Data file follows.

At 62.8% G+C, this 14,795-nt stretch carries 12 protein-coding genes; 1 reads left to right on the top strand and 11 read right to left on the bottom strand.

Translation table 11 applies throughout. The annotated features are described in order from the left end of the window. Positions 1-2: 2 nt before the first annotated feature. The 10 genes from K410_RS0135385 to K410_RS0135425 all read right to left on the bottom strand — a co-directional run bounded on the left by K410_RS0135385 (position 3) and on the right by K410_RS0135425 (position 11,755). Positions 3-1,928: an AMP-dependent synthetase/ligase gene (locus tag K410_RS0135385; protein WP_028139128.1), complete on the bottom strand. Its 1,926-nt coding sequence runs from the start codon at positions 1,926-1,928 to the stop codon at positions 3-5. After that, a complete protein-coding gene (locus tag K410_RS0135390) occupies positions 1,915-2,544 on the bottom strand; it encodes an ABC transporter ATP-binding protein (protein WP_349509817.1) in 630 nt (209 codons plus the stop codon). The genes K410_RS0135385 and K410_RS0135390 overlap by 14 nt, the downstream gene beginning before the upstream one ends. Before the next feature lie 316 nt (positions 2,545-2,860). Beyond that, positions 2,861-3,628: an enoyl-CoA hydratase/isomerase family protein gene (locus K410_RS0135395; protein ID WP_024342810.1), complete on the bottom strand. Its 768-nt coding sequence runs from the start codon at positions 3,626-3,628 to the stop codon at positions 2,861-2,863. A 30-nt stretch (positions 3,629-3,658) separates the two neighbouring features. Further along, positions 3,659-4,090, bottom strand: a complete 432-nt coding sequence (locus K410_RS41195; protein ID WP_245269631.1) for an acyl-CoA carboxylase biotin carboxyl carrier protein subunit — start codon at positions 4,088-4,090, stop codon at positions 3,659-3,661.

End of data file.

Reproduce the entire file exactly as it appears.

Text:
At 62.8% G+C, this 14,795-nt stretch carries 12 protein-coding genes; 1 reads left to right on the top strand and 11 read right to left on the bottom strand.

Translation table 11 applies throughout. The annotated features are described in order from the left end of the window. Positions 1-2: 2 nt before the first annotated feature. The 10 genes from K410_RS0135385 to K410_RS0135425 all read right to left on the bottom strand — a co-directional run bounded on the left by K410_RS0135385 (position 3) and on the right by K410_RS0135425 (position 11,755). Positions 3-1,928: an AMP-dependent synthetase/ligase gene (locus tag K410_RS0135385; protein WP_028139128.1), complete on the bottom strand. Its 1,926-nt coding sequence runs from the start codon at positions 1,926-1,928 to the stop codon at positions 3-5. After that, a complete protein-coding gene (locus tag K410_RS0135390) occupies positions 1,915-2,544 on the bottom strand; it encodes an ABC transporter ATP-binding protein (protein WP_349509817.1) in 630 nt (209 codons plus the stop codon). The genes K410_RS0135385 and K410_RS0135390 overlap by 14 nt, the downstream gene beginning before the upstream one ends. Before the next feature lie 316 nt (positions 2,545-2,860). Beyond that, positions 2,861-3,628: an enoyl-CoA hydratase/isomerase family protein gene (locus K410_RS0135395; protein ID WP_024342810.1), complete on the bottom strand. Its 768-nt coding sequence runs from the start codon at positions 3,626-3,628 to the stop codon at positions 2,861-2,863. A 30-nt stretch (positions 3,629-3,658) separates the two neighbouring features. Further along, positions 3,659-4,090, bottom strand: a complete 432-nt coding sequence (locus K410_RS41195; protein ID WP_245269631.1) for an acyl-CoA carboxylase biotin carboxyl carrier protein subunit — start codon at positions 4,088-4,090, stop codon at positions 3,659-3,661.